Up-Close … with educational psychologist Patricia Gabriel-‘All kids are different but I think consistency is the key’


Patricia GabrielWith a Bachelor’s degree from the University of Surrey and a Masters from British Colombia in Canada, Patricia is no doubt an educated woman.

What struck me the most about her, however, is her empathy and sincere compassion for the children she come across through work.

A school psychologist, Patricia says she has always been a fan of psychology.

“Have been since I was at the Polytechnic,” she says. “Before going for my degree I was sent to teach and this is where I found I had an interest in those children who seemed to have greater difficulty adapting to their surroundings, be it because of behavioural or learning problems.”

“After that, I discovered educational psychology and decided it was what I wanted to specialise in,” she says, clasping her hands to her knees.

Patricia lets her eyes wander around the room for a bit before saying, “You know I think the problem really with what I do is that there are so many children with issues but not enough specialised psychologists to deal with them”.

“You find yourself in a situation where you want to do more, want to give more but it’s just not possible with the limited amount of resources and perhaps awareness of specific problems in schools,” she says, looking frazzled for a second.

Autism awareness
As a school psychologist, Patricia says she has come across many children showing signs of autism throughout the spectrum and says she has a great interest in being part of bringing awareness of the state to the public and parents who may be facing a hard time.

“Autism is a condition where the brain has been affected in a way where the end result is difficulty in three main areas in life – one, in communicating effectively (verbally or non-verbally).

The second is having difficulty with interacting with others and thirdly most of the children affected with autism tend to have repetitive behaviour and their interests are rather restricted – they also tend to function with set routines and any changes to that could affect their moods or how they react,” she explains emphatically.

She notes however that the severity of the condition is measured on a spectrum and not all autistic children necessarily have the symptoms at one go.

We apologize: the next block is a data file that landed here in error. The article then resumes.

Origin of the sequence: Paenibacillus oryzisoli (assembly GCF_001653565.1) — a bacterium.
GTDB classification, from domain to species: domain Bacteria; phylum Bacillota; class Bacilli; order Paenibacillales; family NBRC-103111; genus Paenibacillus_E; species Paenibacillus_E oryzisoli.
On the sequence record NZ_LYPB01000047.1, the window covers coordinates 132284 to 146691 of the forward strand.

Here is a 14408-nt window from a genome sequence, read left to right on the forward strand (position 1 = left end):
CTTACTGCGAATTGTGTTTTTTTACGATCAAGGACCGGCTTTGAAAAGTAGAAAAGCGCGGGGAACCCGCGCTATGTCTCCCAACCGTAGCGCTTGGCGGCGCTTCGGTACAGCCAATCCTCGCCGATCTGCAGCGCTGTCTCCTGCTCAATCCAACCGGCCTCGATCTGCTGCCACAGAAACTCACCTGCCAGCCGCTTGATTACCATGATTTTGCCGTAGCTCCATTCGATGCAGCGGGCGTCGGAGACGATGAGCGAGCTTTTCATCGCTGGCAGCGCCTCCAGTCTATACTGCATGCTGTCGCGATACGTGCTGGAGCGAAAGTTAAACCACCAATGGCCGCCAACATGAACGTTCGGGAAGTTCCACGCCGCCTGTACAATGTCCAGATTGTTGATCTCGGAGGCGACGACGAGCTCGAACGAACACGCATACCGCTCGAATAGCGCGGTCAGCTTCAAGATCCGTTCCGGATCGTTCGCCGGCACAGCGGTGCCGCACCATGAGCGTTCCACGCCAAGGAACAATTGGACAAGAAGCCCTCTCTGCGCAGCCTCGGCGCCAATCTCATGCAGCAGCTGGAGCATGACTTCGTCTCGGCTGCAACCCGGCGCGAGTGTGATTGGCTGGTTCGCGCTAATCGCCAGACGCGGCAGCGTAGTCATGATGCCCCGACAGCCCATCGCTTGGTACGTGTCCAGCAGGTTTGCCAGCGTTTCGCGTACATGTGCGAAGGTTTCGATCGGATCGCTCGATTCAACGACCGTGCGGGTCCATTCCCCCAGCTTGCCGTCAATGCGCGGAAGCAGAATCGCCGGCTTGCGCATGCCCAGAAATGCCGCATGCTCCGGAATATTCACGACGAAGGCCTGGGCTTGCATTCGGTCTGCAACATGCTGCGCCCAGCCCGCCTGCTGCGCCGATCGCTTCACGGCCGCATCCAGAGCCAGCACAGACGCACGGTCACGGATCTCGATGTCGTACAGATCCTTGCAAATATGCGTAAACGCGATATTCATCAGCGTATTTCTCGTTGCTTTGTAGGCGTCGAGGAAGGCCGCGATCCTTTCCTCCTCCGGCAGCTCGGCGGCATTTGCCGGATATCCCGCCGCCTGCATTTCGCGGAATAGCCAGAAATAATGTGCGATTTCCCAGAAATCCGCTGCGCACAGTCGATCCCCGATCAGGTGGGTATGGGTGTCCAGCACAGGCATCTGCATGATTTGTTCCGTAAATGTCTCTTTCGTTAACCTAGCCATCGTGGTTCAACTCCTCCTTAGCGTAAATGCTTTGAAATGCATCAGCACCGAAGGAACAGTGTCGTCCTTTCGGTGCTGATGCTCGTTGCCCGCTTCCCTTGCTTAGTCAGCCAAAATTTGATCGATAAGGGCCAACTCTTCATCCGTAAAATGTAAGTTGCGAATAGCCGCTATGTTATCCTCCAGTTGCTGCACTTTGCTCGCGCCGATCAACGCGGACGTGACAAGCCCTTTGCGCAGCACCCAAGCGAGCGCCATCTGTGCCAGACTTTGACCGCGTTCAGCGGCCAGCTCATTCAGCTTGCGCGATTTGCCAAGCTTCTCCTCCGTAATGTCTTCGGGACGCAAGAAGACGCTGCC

“One child may speak but still have issues with routine and repetitive behaviour where another may not speak at all and communicate through drawings, so it depends. It’s a tricky thing to diagnose if you don’t have the right tools”.

Patricia says however steps are being taken to bring awareness of the condition to the public as well as make moves toward better diagnosis and treatment.

Separating work from home
“I try not to analyse my children too much,” she says laughing. “The job has definitely helped me become more aware of their development however – what is acceptable, what isn’t and what is normal at which stage in their lives – so it’s definitely a big help.”
“Like all mothers I also had to learn how to understand my children. All kids are different but I think consistency is the key.”

At home
“I’m a homebody,” she smiled. “I’m completely involved with my family and try to spend as much time as I can with them – especially my two kids – and making sure they are well catered for.”

Patricia says even during her allotted spare hours, she makes time for her children.

“We’ll go to the beach or just spend time together as a family. I think it’s important.”

The future and a little advice to parents having a hard time
“I still see myself involved in child psychology five years from now,” she says. “I love it and I learn new things all the time.”

“To all parents out there having difficulty understanding your children my advice is talk. Talk as much as you need to with them, with people close to them, and even a professional if you have to. Communication is the key.

“Besides, parenting isn’t – as some may think – second nature to us at all. We still need to learn to deal with certain situations and there is no shame in asking for professional help.”
Patricia lives with her husband and two children at Beau Vallon.


By Rebecca Belle